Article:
Migrant workers building soccer stadiums in Qatar's desert heat are to be given 'cooling' hard hats to reduce their body temperature and risk of suffering heat stroke, tournament organizers said. Ben Gruber reports.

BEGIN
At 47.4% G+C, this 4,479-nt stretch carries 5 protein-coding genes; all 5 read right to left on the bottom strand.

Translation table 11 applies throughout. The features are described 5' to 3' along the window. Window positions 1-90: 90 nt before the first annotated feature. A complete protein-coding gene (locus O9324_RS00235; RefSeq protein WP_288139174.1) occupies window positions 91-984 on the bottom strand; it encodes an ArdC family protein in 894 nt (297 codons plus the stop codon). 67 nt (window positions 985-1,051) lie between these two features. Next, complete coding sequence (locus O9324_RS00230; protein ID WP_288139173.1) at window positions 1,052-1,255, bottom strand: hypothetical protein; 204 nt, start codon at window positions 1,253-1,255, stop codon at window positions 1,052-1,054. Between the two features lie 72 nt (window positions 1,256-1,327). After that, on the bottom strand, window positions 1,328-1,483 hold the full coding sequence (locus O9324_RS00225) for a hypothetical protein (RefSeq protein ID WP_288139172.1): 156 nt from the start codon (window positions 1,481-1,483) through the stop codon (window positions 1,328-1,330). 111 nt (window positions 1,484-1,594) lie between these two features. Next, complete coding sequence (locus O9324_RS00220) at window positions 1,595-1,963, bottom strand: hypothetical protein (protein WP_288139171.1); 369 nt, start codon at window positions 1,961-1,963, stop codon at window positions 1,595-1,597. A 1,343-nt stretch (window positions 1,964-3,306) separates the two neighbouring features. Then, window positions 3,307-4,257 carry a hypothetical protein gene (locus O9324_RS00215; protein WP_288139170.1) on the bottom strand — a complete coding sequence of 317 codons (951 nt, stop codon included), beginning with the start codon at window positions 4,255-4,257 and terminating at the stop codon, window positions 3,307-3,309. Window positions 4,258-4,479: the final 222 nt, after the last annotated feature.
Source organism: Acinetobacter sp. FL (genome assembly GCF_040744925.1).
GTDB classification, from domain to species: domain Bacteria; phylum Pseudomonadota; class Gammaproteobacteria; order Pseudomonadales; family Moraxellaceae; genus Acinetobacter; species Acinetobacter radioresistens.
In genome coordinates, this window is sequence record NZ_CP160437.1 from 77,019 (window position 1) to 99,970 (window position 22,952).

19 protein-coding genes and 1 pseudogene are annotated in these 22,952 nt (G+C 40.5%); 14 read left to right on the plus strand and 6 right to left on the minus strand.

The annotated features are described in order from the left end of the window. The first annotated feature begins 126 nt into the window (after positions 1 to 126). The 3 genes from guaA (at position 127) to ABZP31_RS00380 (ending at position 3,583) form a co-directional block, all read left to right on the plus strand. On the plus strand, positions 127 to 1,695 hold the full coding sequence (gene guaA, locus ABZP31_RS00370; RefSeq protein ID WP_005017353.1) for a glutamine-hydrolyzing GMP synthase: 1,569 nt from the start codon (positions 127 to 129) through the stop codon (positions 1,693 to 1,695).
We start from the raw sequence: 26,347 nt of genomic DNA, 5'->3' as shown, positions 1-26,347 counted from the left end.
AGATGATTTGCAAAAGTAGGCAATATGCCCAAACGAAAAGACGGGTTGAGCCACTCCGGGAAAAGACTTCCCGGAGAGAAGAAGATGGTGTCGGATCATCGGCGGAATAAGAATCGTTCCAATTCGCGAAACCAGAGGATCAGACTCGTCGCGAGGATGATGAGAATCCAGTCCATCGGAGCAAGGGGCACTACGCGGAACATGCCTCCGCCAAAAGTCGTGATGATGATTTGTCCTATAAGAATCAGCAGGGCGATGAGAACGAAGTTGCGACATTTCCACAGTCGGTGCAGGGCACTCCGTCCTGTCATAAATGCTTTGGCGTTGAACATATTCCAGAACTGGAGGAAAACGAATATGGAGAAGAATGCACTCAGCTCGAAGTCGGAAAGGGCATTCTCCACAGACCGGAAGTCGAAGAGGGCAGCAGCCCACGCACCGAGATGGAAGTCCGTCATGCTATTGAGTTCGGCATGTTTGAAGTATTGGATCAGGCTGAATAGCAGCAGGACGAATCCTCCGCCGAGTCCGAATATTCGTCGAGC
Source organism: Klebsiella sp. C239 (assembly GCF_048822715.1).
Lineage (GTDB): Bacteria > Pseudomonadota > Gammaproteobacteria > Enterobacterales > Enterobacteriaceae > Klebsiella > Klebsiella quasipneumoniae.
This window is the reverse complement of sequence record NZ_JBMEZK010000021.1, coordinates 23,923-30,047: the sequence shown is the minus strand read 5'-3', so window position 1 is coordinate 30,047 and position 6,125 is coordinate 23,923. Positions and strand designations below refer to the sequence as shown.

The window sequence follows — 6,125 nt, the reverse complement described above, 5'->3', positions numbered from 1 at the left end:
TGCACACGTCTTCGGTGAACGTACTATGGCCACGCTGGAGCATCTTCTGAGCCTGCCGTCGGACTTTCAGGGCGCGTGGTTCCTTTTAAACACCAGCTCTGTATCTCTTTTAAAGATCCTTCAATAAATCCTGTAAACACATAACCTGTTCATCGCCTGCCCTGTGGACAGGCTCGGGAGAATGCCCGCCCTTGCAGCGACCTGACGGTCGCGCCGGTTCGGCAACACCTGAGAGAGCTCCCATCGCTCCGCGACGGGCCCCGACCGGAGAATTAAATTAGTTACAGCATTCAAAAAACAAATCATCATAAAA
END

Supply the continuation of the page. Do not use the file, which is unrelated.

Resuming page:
Keeping a cool head could save lives. That's the idea behind a newly developed hard hat aimed at improving working conditions for laborers building soccer stadiums in Qatar for the 2022 World Cup. Right now the helmet is still being tested in the lab. Here it's being placed in an oven to mimic the blistering desert heat of Qatar. SOUNDBITE (Arabic) PROFESSOR AT THE COLLEGE OF ENGINEERING AT QATAR UNIVERSITY DR. SAUD ABDUL-AZIZ ABDUL-GHANI, SAYING: "To cool down the body we need to blow air over it to evaporate sweat. We used a solar powered fan to draw the air in. There is also a small charger that can be used to power the fan in case of indoor work. Then we used a cooling material that melts into a liquid at a temperature of 22 degrees." According to the developers, when the cooling mechanism kicks in, the temperature surrounding a user's head drops by about 10 degrees. The conditions in which more than 5,000 migrant construction workers toil have drawn charges by human rights groups of labor abuse, as temperatures in Doha can reach 50 degrees centigrade. The helmets will be introduced next summer, allowing workers to keep a cool head even when the desert sun is at its most powerful.